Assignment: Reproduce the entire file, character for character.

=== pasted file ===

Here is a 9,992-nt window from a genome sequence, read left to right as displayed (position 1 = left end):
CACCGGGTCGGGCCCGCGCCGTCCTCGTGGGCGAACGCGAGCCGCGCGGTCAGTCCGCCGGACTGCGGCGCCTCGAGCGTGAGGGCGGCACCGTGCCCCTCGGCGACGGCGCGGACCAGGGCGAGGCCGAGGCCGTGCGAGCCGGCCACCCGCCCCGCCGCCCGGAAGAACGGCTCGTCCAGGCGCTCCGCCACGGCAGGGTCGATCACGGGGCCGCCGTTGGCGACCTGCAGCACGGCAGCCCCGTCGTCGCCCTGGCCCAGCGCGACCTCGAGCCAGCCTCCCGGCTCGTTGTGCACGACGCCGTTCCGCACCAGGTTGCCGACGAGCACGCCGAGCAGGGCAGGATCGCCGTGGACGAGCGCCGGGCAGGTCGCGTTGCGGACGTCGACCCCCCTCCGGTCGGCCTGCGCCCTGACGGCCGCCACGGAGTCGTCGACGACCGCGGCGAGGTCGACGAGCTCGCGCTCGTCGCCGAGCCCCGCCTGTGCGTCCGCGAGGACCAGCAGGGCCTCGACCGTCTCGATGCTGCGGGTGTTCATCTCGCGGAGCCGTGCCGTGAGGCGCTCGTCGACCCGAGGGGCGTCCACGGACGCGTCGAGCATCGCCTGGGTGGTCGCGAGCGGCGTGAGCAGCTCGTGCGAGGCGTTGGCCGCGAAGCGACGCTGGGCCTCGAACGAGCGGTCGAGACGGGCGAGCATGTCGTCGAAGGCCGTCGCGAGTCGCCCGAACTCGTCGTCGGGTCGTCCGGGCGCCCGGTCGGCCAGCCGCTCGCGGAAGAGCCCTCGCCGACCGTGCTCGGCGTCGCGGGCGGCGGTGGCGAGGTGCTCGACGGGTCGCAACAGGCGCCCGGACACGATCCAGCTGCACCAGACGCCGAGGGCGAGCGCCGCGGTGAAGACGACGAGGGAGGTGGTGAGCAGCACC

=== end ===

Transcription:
Here is a 9,992-nt window from a genome sequence, read left to right as displayed (position 1 = left end):
CACCGGGTCGGGCCCGCGCCGTCCTCGTGGGCGAACGCGAGCCGCGCGGTCAGTCCGCCGGACTGCGGCGCCTCGAGCGTGAGGGCGGCACCGTGCCCCTCGGCGACGGCGCGGACCAGGGCGAGGCCGAGGCCGTGCGAGCCGGCCACCCGCCCCGCCGCCCGGAAGAACGGCTCGTCCAGGCGCTCCGCCACGGCAGGGTCGATCACGGGGCCGCCGTTGGCGACCTGCAGCACGGCAGCCCCGTCGTCGCCCTGGCCCAGCGCGACCTCGAGCCAGCCTCCCGGCTCGTTGTGCACGACGCCGTTCCGCACCAGGTTGCCGACGAGCACGCCGAGCAGGGCAGGATCGCCGTGGACGAGCGCCGGGCAGGTCGCGTTGCGGACGTCGACCCCCCTCCGGTCGGCCTGCGCCCTGACGGCCGCCACGGAGTCGTCGACGACCGCGGCGAGGTCGACGAGCTCGCGCTCGTCGCCGAGCCCCGCCTGTGCGTCCGCGAGGACCAGCAGGGCCTCGACCGTCTCGATGCTGCGGGTGTTCATCTCGCGGAGCCGTGCCGTGAGGCGCTCGTCGACCCGAGGGGCGTCCACGGACGCGTCGAGCATCGCCTGGGTGGTCGCGAGCGGCGTGAGCAGCTCGTGCGAGGCGTTGGCCGCGAAGCGACGCTGGGCCTCGAACGAGCGGTCGAGACGGGCGAGCATGTCGTCGAAGGCCGTCGCGAGTCGCCCGAACTCGTCGTCGGGTCGTCCGGGCGCCCGGTCGGCCAGCCGCTCGCGGAAGAGCCCTCGCCGACCGTGCTCGGCGTCGCGGGCGGCGGTGGCGAGGTGCTCGACGGGTCGCAACAGGCGCCCGGACACGATCCAGCTGCACCAGACGCCGAGGGCGAGCGCCGCGGTGAAGACGACGAGGGAGGTGGTGAGCAGCACC